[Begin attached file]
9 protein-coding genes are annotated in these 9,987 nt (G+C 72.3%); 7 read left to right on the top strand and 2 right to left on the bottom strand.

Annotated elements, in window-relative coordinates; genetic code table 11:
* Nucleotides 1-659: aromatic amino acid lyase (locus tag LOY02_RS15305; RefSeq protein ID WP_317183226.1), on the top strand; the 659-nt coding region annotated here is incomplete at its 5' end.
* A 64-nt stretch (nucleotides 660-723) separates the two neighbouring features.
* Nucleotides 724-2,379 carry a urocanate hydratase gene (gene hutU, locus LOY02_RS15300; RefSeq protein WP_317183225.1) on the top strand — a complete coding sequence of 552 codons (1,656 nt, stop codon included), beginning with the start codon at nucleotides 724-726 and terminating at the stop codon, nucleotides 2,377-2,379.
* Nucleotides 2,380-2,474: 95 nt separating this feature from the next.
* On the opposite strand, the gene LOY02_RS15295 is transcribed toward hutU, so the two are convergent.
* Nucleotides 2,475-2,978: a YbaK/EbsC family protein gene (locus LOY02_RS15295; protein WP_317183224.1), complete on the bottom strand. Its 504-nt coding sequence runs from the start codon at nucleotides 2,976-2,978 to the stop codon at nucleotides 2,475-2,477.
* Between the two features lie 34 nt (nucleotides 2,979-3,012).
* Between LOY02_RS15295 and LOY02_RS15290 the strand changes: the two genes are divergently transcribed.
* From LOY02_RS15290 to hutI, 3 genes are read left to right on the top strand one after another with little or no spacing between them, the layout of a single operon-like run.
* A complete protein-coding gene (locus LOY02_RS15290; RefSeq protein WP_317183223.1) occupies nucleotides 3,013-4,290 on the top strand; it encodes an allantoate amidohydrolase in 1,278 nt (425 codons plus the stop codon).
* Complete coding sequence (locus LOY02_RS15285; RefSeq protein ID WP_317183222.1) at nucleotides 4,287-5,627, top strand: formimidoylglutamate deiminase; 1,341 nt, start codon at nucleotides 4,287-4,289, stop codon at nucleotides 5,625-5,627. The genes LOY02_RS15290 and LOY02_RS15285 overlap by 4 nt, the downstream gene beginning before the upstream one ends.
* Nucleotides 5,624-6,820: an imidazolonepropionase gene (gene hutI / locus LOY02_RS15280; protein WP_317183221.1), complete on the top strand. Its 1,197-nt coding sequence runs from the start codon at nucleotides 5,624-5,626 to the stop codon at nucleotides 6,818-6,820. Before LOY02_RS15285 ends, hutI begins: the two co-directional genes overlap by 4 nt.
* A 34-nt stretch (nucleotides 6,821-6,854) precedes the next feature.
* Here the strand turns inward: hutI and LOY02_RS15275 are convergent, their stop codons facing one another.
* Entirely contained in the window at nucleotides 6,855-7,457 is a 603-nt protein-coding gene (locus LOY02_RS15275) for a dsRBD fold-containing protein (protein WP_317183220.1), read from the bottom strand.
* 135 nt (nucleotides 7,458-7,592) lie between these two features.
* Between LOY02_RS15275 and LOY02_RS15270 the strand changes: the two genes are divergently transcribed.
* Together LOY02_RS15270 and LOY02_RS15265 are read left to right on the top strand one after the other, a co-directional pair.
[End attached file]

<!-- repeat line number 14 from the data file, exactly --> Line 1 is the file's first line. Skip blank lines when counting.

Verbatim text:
* Nucleotides 5,624-6,820: an imidazolonepropionase gene (gene hutI / locus LOY02_RS15280; protein WP_317183221.1), complete on the top strand. Its 1,197-nt coding sequence runs from the start codon at nucleotides 5,624-5,626 to the stop codon at nucleotides 6,818-6,820. Before LOY02_RS15285 ends, hutI begins: the two co-directional genes overlap by 4 nt.